Nick Beckstead talked with Garett Jones and I on long run consequences of growth. One point is worth emphasizing: if long run growth matters more than today’s suffering, directly helping those suffering today is unlikely to be the best strategy. From Beckstead’s summary:
What are the long-run consequences of helping people in the developing world, e.g. through donating to GiveDirectly?
If the argument for doing this is that it helps with long-run growth, it’s implausible. It seems very unlikely that donations to GiveDirectly are the best way to speed up economic growth. Improvements in the institutions that hold back innovation would seem more plausible.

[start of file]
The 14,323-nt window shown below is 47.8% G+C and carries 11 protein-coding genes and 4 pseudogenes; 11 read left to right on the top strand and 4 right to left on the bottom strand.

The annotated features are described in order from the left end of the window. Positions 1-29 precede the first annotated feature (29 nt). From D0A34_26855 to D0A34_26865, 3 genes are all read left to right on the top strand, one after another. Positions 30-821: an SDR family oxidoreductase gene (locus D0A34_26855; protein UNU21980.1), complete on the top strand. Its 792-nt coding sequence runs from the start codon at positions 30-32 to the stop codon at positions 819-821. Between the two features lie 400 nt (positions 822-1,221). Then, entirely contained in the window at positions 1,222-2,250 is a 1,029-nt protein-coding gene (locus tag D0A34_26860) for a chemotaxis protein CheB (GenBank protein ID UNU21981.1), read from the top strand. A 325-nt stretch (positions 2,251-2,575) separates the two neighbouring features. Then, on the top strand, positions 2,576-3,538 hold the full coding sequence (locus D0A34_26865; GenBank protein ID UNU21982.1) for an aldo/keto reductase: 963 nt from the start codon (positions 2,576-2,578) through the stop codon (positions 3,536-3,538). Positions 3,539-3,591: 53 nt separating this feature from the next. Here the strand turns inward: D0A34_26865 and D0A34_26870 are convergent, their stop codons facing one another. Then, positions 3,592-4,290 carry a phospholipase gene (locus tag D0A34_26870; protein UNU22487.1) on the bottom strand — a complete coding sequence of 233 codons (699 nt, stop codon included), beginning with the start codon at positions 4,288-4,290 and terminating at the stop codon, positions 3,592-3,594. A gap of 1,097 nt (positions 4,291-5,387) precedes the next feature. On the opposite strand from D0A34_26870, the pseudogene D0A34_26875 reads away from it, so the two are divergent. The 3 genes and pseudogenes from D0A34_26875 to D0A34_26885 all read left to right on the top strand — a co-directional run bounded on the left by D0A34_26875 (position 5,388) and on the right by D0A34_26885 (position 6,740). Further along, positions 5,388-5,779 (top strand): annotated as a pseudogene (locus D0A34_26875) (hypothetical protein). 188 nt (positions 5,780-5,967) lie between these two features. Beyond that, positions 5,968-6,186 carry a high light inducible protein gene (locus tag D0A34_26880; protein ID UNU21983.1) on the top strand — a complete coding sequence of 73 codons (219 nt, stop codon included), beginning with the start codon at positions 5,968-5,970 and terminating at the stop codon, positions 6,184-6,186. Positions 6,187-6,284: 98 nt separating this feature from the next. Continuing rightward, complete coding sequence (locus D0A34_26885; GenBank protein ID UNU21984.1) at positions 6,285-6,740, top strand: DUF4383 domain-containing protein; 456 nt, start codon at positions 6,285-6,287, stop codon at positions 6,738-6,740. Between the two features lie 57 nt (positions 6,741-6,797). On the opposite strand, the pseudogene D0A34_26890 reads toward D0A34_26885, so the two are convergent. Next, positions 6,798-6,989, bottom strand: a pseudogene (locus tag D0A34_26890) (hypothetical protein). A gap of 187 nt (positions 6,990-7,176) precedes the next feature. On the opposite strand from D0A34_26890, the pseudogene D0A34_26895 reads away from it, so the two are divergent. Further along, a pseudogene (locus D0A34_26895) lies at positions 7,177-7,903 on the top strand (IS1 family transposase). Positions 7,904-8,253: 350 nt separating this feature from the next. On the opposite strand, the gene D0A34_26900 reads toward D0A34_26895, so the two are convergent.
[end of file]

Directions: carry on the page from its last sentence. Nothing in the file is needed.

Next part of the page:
Programs like GiveDirectly may have some indirect effects on governance, which could in turn have
effects on long-run growth. For example, people who are suffering less because they are less poor might vote better. We should not assume, in general, that any way of helping people has [predictable] long-run consequences on growth. … [Also,] sending resources from high-growth nations to low-growth nations would be bad for long-term growth. (more)